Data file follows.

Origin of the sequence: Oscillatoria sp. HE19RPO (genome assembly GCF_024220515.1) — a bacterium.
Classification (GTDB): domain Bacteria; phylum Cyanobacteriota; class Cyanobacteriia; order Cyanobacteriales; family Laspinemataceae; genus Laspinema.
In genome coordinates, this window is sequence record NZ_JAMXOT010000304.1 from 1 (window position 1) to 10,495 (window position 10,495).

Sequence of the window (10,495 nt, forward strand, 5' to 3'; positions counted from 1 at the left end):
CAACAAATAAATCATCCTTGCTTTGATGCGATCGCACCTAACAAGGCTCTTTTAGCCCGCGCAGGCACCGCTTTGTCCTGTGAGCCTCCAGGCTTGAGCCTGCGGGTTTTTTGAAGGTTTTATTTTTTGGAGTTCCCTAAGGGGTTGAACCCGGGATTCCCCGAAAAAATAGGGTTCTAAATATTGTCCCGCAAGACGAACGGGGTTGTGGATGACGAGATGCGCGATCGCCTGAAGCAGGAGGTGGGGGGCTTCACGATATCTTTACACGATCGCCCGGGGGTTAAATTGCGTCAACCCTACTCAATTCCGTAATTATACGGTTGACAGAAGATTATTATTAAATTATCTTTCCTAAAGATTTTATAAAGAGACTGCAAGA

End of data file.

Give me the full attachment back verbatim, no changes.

Origin of the sequence: Oscillatoria sp. HE19RPO (genome assembly GCF_024220515.1) — a bacterium.
Classification (GTDB): domain Bacteria; phylum Cyanobacteriota; class Cyanobacteriia; order Cyanobacteriales; family Laspinemataceae; genus Laspinema.
In genome coordinates, this window is sequence record NZ_JAMXOT010000304.1 from 1 (window position 1) to 10,495 (window position 10,495).

Sequence of the window (10,495 nt, forward strand, 5' to 3'; positions counted from 1 at the left end):
CAACAAATAAATCATCCTTGCTTTGATGCGATCGCACCTAACAAGGCTCTTTTAGCCCGCGCAGGCACCGCTTTGTCCTGTGAGCCTCCAGGCTTGAGCCTGCGGGTTTTTTGAAGGTTTTATTTTTTGGAGTTCCCTAAGGGGTTGAACCCGGGATTCCCCGAAAAAATAGGGTTCTAAATATTGTCCCGCAAGACGAACGGGGTTGTGGATGACGAGATGCGCGATCGCCTGAAGCAGGAGGTGGGGGGCTTCACGATATCTTTACACGATCGCCCGGGGGTTAAATTGCGTCAACCCTACTCAATTCCGTAATTATACGGTTGACAGAAGATTATTATTAAATTATCTTTCCTAAAGATTTTATAAAGAGACTGCAAGA